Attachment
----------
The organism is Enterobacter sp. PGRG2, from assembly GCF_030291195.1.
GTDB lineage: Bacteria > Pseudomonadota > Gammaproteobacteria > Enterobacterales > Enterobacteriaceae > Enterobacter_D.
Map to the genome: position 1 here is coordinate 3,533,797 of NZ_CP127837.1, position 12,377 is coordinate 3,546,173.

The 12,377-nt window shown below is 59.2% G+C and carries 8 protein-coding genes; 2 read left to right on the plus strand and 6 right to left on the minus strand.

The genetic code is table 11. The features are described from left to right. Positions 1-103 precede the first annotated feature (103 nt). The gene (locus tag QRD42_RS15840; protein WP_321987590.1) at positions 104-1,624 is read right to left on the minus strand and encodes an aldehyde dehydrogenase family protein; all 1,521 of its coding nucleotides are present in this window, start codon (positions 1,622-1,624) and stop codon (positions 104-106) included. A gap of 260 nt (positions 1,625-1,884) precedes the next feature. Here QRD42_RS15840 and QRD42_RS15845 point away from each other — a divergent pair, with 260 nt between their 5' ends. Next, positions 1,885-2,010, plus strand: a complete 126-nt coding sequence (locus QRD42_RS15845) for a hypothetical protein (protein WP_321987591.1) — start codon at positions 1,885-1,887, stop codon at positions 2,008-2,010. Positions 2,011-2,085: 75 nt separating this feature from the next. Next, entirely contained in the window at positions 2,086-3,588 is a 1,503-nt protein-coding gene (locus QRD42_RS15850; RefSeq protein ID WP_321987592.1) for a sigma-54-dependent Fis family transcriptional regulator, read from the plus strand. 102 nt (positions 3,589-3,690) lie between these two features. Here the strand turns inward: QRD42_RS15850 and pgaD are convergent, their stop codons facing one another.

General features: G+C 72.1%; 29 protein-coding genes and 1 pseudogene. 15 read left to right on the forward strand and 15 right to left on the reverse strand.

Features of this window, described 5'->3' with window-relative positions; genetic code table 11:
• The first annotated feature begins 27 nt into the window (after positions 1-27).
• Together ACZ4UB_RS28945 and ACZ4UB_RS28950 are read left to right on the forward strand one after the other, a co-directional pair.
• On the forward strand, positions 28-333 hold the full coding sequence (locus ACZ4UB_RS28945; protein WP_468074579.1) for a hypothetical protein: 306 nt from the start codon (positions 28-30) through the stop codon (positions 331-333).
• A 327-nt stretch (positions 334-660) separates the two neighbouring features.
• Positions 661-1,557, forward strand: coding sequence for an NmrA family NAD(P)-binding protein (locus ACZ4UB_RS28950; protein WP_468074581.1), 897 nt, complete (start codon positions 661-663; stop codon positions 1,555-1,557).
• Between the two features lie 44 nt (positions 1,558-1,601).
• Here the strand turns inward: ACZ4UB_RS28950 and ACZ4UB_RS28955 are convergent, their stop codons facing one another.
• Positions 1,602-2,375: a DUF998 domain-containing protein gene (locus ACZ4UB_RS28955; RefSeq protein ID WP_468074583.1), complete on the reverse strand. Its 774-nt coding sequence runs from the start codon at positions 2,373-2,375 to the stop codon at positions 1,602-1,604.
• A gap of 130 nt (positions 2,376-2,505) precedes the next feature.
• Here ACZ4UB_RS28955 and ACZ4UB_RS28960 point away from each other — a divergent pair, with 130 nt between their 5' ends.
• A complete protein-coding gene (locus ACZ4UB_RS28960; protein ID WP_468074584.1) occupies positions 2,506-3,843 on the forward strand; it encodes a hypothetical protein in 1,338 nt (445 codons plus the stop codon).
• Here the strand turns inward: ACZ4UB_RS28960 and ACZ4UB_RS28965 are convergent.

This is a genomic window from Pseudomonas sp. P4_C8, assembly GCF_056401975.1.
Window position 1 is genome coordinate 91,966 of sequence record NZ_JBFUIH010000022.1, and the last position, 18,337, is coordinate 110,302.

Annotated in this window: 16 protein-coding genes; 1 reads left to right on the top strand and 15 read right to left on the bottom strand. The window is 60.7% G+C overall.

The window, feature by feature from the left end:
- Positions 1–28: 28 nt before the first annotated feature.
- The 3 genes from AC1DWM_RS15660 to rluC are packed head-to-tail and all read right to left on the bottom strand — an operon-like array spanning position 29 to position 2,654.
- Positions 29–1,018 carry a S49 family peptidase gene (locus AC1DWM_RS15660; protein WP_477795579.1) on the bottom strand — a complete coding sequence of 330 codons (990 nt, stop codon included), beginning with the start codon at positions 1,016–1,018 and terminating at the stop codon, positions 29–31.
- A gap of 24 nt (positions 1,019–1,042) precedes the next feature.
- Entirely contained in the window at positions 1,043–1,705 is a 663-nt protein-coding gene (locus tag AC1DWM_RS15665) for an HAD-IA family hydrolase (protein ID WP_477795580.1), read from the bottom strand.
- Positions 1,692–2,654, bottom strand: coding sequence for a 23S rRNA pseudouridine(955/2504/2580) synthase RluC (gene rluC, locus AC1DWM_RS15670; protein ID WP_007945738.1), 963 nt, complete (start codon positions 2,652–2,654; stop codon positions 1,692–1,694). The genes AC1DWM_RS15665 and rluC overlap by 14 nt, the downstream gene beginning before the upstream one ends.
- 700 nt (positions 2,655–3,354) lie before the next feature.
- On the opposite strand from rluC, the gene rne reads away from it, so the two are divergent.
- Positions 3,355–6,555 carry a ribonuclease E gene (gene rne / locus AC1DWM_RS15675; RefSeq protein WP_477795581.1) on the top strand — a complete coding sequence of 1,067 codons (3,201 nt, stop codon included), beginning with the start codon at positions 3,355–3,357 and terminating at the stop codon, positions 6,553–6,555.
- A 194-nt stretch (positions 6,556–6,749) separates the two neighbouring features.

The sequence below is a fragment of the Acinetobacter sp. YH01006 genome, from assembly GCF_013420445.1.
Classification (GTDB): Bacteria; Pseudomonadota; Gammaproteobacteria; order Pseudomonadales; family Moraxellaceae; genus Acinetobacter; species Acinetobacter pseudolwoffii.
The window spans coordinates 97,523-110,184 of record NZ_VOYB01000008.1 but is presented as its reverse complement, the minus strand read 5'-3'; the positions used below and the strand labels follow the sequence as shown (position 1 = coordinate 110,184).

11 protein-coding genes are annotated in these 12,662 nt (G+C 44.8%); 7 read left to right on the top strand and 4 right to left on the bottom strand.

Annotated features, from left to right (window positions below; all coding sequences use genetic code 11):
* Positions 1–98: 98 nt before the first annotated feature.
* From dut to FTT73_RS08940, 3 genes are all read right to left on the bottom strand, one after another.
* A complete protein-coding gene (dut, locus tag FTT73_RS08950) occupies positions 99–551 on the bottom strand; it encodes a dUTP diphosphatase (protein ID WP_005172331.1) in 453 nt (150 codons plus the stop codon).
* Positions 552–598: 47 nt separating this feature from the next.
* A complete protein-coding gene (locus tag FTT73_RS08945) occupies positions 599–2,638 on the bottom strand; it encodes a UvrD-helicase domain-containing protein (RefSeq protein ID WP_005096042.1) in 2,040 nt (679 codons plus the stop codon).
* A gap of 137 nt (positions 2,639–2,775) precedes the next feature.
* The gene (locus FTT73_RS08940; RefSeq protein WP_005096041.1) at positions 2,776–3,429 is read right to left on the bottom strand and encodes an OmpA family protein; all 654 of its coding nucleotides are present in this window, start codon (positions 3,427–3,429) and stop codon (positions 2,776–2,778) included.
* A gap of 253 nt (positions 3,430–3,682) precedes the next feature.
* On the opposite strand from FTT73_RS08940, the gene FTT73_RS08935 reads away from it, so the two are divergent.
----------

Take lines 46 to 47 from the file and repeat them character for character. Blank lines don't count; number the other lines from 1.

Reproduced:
* A gap of 253 nt (positions 3,430–3,682) precedes the next feature.
* On the opposite strand from FTT73_RS08940, the gene FTT73_RS08935 reads away from it, so the two are divergent.